Tags

I had forgotten how much I love Clemson football. It’s good from the couch, but nothing compares to actually sitting in that vast sea of orange. Of course, today was hellishly hot, so the sea of orange was also a sea of sweat. But it was fabulous… so, so much fun.

There’s one particular tradition with Clemson football that always gives me goosebumps… it was described by ABC’s Brent Musburger as “the most exciting 25 seconds in college football.” For those of you who aren’t Clemson folk, I’m referring to the team’s entrance into the stadium. The players pile off a bus, rub the rock, the cannon goes off, the crowd goes crazy, and the players run down the hill. Got it on camera today… it’s not great quality because off all the ruckus around me, but I was quite proud of myself :)

And a little background/historical info…
From Wikipedia:

“Running Down the Hill”
Probably the most highly publicized tradition of the Clemson Tigers football team is the entrance, referred to as “The Most Exciting 25 Seconds in College Football.” The players load into two buses which, escorted by a policeman on a motorcycle, makes their way around the stadium to the east side where The Hill is located. This scene is shown on the JumboTron inside the stadium. When the buses arrive at the east side, the players get out and gather at the top of the hill, rubbing Howard’s Rock. A cannon sounds, the band begins to play Tiger Rag, and the players race down the hill. The spelling of C-L-E-M-S-O-N during this event is one of, if not the, loudest times it will spelled out during the game.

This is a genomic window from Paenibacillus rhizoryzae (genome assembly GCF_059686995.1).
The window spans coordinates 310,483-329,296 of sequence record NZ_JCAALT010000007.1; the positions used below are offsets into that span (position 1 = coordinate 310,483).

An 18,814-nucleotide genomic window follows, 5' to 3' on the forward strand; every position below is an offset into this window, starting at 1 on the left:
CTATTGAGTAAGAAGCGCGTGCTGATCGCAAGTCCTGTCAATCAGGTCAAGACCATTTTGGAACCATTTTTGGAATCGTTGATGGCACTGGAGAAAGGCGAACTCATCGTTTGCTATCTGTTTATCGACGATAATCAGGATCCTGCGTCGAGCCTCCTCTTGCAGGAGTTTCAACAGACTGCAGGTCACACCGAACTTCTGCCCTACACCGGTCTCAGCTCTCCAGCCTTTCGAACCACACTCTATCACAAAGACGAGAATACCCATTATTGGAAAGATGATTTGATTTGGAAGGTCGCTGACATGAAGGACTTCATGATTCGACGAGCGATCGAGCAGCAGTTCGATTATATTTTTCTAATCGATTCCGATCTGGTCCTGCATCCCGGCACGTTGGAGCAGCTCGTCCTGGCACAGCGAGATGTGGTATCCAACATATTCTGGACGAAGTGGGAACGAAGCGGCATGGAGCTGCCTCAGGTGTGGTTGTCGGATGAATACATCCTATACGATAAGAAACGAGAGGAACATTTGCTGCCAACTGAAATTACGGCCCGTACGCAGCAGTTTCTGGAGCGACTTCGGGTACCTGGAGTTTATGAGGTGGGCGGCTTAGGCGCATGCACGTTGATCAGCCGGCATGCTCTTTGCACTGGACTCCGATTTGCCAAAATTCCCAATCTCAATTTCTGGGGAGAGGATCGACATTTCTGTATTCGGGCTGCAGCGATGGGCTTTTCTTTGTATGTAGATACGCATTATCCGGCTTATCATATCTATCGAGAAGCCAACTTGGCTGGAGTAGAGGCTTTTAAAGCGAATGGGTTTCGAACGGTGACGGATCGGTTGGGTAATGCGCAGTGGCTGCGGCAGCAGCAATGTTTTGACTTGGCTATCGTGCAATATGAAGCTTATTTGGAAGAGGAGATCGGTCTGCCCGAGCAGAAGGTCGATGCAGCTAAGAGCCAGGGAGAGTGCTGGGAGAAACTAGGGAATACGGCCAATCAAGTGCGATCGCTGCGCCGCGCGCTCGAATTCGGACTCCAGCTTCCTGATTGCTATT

And you may ask… what exactly is Howard’s Rock?

Howard’s Rock”
Named for legendary Coach Frank Howard, Howard’s Rock was brought to Clemson’s Death Valley from Death Valley, Calif. by 1919 alumnus S.C. Jones. The rock was first placed on a pedestal at the top of “The Hill” in September 1966. Before a game against Wake Forest, Howard told his players, “Give me 110% or keep your filthy hands off my rock.” The players rubbed the rock and won that game. Today, the white flint rock still sits at the top of “The Hill,” and Tiger football players rub it for good luck before each home game.

Advertisements